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Kansas City industry

Several industries have dominated Kansas City through its history. A few of them:


In some ways, Kansas City began with transportation. At the confluence of the Kansas and Missouri rivers, it was a natural place to establish trade with the Indians. River trade moved from canoes to steamboats with an estimated 20 boats a day at the height of the river trade.

Kansas City’s location in the near center of the continental U.S. also makes it a logical stopping place for anyone, or anything, traveling in any direction.

Transcontinental railroads eventually turned Kansas City into the second-largest rail freight hub in the country, behind Chicago.

Better roads made trucking and warehousing important.

The Kansas City Southern Railroad, the only dedicated north-south railroad in the country, and Yellow Roadway Corp., the largest less-than-truckload carrier in the U.S., are among the current heirs to this history.


With the railroads came the cattle. Ranchers throughout the southwest drove herds to the Kansas City railheads, creating the need for the stockyards. From that grew the meat-packing companies, names like Plankinton & Armour, which by 1878 had 600 employees, as well as Swift and others.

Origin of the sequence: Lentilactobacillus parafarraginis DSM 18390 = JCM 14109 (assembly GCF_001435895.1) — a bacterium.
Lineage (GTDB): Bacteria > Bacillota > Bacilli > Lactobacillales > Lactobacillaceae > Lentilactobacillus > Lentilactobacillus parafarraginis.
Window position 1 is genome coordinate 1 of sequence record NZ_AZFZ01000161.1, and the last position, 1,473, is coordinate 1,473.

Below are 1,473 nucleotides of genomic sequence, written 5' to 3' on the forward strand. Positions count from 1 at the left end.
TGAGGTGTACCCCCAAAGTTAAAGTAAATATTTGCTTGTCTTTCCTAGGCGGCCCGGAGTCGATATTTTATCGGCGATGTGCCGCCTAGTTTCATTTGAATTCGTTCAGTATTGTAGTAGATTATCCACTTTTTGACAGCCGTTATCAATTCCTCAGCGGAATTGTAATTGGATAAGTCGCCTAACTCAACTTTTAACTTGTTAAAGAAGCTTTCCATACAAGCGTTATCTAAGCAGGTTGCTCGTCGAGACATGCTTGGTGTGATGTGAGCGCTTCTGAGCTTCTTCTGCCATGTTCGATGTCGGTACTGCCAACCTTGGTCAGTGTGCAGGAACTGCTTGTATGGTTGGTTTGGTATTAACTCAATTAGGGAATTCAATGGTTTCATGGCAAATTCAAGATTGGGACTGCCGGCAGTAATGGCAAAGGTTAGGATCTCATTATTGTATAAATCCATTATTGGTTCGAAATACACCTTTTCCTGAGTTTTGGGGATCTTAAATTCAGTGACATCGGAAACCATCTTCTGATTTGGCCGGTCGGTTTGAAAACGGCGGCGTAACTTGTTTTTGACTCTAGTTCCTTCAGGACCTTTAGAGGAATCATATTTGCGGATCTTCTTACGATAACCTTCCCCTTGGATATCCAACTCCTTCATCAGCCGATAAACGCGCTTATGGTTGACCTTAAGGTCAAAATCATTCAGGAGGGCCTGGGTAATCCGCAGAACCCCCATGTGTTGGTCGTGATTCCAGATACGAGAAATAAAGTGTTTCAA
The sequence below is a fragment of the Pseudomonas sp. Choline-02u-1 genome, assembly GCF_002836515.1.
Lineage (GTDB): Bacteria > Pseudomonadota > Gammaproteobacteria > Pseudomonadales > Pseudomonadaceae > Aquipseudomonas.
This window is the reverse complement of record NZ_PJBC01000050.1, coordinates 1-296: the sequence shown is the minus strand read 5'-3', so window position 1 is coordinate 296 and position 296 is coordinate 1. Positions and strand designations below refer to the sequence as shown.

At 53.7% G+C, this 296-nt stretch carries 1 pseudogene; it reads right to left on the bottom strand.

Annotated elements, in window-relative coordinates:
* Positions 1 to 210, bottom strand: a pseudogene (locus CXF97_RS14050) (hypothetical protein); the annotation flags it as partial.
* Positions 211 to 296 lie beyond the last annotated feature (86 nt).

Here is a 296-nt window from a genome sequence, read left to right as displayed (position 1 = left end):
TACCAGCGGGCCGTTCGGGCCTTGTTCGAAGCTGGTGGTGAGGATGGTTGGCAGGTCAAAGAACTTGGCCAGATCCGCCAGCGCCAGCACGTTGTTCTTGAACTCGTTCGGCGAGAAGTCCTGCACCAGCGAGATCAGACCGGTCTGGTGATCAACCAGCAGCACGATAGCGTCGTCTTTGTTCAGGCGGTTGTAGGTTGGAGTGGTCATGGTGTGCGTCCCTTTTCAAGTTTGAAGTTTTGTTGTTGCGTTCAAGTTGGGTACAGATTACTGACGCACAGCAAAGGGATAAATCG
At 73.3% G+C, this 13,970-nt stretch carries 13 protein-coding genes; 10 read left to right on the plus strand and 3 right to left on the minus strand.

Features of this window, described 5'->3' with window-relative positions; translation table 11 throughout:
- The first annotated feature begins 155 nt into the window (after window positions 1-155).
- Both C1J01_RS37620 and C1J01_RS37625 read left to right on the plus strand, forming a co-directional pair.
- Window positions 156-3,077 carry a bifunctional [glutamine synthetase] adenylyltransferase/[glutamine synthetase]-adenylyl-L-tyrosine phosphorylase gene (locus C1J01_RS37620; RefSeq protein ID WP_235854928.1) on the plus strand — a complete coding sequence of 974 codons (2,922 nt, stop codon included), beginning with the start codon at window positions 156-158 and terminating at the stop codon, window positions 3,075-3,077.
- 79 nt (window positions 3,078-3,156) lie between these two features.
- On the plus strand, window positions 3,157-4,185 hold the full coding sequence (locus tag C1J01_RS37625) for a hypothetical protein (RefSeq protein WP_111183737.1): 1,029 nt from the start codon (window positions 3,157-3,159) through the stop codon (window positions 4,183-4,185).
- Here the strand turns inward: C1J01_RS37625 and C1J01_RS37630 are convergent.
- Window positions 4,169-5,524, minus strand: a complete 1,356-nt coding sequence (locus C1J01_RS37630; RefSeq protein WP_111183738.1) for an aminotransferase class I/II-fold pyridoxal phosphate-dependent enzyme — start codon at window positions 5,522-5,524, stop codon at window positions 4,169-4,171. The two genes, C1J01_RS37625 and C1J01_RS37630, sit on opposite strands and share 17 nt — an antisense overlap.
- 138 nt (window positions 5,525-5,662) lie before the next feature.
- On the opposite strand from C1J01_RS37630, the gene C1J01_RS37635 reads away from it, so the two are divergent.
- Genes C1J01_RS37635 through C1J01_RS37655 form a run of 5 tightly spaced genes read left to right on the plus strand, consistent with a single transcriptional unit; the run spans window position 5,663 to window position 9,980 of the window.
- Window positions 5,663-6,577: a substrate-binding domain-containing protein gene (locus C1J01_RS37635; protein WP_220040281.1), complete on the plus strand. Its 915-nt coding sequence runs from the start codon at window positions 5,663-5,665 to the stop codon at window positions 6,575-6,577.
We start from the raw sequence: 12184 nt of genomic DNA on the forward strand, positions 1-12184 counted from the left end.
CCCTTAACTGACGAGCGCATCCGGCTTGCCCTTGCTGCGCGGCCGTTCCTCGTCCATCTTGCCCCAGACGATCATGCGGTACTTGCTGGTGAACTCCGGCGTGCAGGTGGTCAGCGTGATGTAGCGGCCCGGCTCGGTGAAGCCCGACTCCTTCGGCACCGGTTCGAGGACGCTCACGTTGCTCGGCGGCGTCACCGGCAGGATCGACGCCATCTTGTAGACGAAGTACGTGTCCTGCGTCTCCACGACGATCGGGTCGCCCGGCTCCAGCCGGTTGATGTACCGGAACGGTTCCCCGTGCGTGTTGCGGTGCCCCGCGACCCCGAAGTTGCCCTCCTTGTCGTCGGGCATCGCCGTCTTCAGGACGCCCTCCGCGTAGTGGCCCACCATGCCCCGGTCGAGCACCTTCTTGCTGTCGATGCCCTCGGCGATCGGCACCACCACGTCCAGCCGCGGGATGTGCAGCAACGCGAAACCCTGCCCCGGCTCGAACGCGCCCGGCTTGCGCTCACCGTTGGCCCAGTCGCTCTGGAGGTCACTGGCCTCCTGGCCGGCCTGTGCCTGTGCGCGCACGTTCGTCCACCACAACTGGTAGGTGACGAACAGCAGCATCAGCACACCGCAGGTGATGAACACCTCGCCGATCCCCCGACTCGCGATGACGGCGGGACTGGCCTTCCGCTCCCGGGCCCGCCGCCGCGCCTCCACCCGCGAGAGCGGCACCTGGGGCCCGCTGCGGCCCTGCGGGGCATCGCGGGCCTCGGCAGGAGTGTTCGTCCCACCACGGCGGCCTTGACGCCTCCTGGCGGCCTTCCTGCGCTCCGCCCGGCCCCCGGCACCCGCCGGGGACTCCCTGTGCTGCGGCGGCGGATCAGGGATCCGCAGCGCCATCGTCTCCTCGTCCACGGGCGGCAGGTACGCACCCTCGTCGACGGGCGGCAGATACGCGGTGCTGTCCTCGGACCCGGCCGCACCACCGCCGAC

Kansas City was surrounded by farmland, so grain storage, milling and baking sprang up. The Kansas City Board of Trade materialized to sell many of the commodities. Many of those businesses have waned here, driven by changes in food production, but still maintain an important presence in the city’s commercial food chain.


The range of products was determined in some cases by personalities as much as by demand for products. Joyce Hall came to Kansas City in 1910, launching one of the country’s largest private companies, Hallmark, from a shoebox of greeting cards. A year later, Ford Motor Co. opened a plant in Kansas City. Auto making, while employing fewer employees than it once did, is still a bedrock of Kansas City manufacturing.

World War II kicked the city’s manufacturing into overdrive, and vestiges remain today. A Pratt & Whitney engine plant eventually became Westinghouse Bendix. Today part of Honeywell Federal Manufacturing & Technologies, the plant still makes non-nuclear parts for the nuclear arsenal. The Lake City Ordnance Plant, which began to make munitions for World War II, has grown in recent years to provide munitions for Iraq.

— Eric Palmer